I'm not sure if it makes sense to make this ability trainable, my intuition is that it does, but maybe it needs a cap. For each rank to feel substantial I think it'd have to be pretty effective, but the ability has some natural caps (it probably doesn't make sense to go above 100% health, or stay alive more than some number of seconds). Or maybe it would end up being best as a consumable item primarily driven by existing stats. I'll probably start it off that way to test it out, that way I can play with balance without screwing up peoples training.

Thursday, May 24, 2012

Evolution of Slarty's Spawning Technique

Warning: This post may not be as sexy as the title implies.

I've been wanting to write a bit about my creature spawning strategies for a while, since I've put a lot of thought into it over the past few years. This is one of those things that can really ruin the magic, so I've held back. I'm hoping to go light on the specifics, and just focus on where I've been, what I've learned, and where I'm going.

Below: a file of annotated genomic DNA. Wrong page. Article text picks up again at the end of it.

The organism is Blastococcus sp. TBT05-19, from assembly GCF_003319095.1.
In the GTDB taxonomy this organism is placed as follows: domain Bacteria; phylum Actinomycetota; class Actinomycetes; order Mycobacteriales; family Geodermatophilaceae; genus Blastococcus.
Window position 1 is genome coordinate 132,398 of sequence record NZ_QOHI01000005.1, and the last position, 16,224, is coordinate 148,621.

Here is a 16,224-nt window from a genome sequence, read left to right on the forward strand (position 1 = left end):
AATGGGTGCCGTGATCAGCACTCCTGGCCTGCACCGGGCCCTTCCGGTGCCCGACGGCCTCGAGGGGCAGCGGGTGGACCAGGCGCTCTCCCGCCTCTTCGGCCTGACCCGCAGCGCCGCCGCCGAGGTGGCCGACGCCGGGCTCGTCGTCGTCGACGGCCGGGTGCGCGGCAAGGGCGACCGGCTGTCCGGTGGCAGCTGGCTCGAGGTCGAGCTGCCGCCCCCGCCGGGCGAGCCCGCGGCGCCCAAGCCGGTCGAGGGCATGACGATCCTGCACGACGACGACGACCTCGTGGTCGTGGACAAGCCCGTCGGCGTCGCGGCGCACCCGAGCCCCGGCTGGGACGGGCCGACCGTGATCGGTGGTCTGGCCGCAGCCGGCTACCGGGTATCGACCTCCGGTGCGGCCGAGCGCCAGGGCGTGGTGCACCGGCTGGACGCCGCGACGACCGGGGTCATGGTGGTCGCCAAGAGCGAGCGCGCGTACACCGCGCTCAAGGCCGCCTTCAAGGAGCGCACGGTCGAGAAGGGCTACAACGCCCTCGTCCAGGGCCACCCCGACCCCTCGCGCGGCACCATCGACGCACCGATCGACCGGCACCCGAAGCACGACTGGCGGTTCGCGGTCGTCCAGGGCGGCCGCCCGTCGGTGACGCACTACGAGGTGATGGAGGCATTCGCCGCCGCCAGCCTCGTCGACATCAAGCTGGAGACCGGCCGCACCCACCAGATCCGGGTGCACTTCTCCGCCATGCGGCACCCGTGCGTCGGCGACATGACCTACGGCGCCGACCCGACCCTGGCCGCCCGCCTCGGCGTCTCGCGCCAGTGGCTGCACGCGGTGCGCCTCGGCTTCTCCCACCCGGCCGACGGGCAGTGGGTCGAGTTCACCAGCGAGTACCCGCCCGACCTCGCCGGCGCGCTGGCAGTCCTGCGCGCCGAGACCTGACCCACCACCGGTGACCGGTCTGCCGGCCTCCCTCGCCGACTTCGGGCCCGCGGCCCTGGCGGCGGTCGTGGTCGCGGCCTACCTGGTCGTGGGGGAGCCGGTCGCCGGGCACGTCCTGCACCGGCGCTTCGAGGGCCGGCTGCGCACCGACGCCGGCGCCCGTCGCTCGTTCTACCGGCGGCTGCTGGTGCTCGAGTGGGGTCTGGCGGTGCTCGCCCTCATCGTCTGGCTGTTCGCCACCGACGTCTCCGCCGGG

The first spawns I ever created were for Metzetli. I started with the initial jungle area, with a goal to make "South Forest for 6th circlers". The spawns took heavy influence from South Forest, which contains a very varied spawner, with chances of some extremely difficult challenges (for the level). I added my own tweaks to this style by overlapping very quick spawners that had about a 90% chance of junk and a 10% chance of harder things, with slower spawners that focused on the beefy stuff. The element of danger is always there, with very quick spawns which usually result in 3 vultures, but could sometimes result in 40 rudremau. This got rid of the problem I saw with most hunting areas, where the retreat was either always dangerous (because the tough monsters spawned too fast), or always a cakewalk (because the tough monsters spawned way too slowly). Now it's usually fine, but you never really know what you'll find.